Hall added that it’s important for PG&E to keep up with the technological growth of companies like Juniper Networks, Google, NetApp, Lockheed Martin and others in the zone.

“SEEDZ is unique, like Silicon Valley, in that there’s a synergy of talent, innovation and market leading companies,” Hall says. “The challenge is bringing different participants together to find solutions that match the needs of the community and the customer. That’s where Joint Venture’s value is.”

With PG&E for the past 31 years in a variety of roles, Hall now leads local teams throughout the Bay Area and Central Coast, responsible for managing customer relationships, developing community presence and implementing a portfolio of sustainability programs.

Hall and his two older brothers, Rich and John, were born in Minneapolis to Richard and Janet Hall. Their father was a ball bearing salesman who later transferred to Chicago, Kansas City and ultimately to Pleasanton.

Hall went to Amador High School in Pleasanton and then on to the University of California at Davis, where he earned his bachelor’s degree in managerial economics in 1981.

Hall followed his brother, Rich, to PG&E right out of Davis, taking a job as a residential conservation services specialist, starting in the Stockton training center.

“PG&E had jobs to fill, my economics training fit right in and my brother was there, so it was an easy decision,” Hall says.

Don Hall and family

From then until now, Hall has held a dozen different positions with PG&E, both in the field and in the office, including business analyst, meter reading supervisor, call center lead supervisor, energy services supervisor, senior account manager and corporate accounts manager.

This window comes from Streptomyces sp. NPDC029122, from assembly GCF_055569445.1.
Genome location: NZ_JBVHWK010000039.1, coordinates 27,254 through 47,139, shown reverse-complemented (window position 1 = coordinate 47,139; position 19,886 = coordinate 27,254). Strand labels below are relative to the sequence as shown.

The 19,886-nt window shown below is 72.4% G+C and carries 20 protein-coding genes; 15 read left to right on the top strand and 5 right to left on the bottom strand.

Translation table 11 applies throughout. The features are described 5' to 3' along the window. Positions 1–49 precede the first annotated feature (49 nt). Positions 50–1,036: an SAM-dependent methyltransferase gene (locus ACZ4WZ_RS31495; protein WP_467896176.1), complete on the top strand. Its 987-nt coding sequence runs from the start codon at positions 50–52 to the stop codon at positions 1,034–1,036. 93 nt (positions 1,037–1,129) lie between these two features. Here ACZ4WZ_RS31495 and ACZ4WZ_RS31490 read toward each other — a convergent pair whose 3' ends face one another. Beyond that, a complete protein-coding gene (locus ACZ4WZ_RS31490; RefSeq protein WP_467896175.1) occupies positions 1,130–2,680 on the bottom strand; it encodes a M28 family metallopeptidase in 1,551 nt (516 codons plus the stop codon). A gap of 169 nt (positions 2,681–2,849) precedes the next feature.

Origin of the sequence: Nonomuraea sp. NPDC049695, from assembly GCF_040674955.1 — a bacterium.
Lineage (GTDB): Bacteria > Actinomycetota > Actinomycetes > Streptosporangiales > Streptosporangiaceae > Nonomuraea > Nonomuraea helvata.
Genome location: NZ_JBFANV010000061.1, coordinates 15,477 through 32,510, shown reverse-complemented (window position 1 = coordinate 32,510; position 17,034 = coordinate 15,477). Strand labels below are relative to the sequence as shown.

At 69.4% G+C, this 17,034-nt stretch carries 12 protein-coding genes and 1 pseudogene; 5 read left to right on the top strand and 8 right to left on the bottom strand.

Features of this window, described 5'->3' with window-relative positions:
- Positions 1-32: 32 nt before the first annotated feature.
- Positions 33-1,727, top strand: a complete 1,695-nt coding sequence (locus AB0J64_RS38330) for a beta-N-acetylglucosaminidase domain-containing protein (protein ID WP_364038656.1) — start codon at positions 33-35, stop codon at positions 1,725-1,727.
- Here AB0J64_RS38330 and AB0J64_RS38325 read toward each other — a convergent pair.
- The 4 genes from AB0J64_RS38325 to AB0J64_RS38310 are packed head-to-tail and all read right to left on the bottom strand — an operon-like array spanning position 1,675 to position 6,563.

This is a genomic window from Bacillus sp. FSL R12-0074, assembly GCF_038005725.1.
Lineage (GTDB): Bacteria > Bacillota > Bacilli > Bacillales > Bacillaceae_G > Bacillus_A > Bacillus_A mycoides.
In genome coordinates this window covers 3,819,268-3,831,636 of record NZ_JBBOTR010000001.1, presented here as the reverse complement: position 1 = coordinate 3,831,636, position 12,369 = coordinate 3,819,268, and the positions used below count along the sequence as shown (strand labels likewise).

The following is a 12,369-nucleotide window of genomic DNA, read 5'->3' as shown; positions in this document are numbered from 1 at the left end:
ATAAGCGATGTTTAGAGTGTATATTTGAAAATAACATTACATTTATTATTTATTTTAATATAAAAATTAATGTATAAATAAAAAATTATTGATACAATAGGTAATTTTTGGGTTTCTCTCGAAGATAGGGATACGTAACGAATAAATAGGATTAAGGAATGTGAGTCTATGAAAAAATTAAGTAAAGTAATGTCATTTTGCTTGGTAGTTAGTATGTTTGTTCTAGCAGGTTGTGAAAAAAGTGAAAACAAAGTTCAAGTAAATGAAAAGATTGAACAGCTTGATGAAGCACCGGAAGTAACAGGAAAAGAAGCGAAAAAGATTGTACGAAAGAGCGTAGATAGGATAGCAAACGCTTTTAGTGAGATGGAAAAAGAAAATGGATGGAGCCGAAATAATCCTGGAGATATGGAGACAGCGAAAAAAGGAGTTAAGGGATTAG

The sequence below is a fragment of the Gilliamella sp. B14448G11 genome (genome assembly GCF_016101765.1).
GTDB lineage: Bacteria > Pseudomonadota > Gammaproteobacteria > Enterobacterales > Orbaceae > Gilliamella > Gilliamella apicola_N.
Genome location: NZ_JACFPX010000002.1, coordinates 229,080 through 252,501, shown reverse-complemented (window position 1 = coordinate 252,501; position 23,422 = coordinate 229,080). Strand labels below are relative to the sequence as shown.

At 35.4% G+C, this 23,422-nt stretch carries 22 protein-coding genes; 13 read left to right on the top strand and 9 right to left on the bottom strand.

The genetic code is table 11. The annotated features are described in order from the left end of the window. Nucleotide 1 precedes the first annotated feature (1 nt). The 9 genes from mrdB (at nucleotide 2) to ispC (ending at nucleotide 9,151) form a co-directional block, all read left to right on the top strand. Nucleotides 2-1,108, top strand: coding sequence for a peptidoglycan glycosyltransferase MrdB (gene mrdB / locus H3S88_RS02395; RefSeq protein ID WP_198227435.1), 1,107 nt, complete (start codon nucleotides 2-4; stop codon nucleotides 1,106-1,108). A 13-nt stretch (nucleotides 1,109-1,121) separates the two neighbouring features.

In addition to his SEEDZ work, Hall is also active on the energy committee of the Silicon Valley Leadership Group, and is a graduate of Leadership Morgan Hill.

“PG&E is so large, but Don is always able to see the other side of the table when others need his support,” said Jon Ball, executive vice president for Hensel Phelps Construction and Hall’s longtime personal friend. “He’s never been one to push back and say that’s your problem. He represents PG&E extremely, and I mean in all caps, EXTREMELY well.

Don Hall and daughter with basketball

“I’ve known Don for 20 years,” Ball added. “We played basketball on the same team in Morgan Hill. He’s a good athlete and fun to play with. Don is also a loving husband and father. I respect him as a family man.”

Hall met his future wife, Sharon Sandrock, in 1984 when she was working for a PG&E colleague of his. She became an engineer for HP and Agilent and is now with Avago.

The couple lives in Almaden Valley and has three children, Ryan, 23, a recent graduate from the University of Arizona, Brennan, 20, a junior at Loyola Marymount University, and Meghan, a freshman at Archbishop Mitty High School.

Hall, 54, still plays basketball two days a week for a team in the San Jose Adult City League, and has long coached several youth league basketball teams.

He works hard to inspire his teams, both at work and on the basketball court, he says, “to go beyond what we are asked to do” and make every day interesting.

“You choose your attitude each and every day,” says Hall. “If you choose to make the best of it, success grows around you.”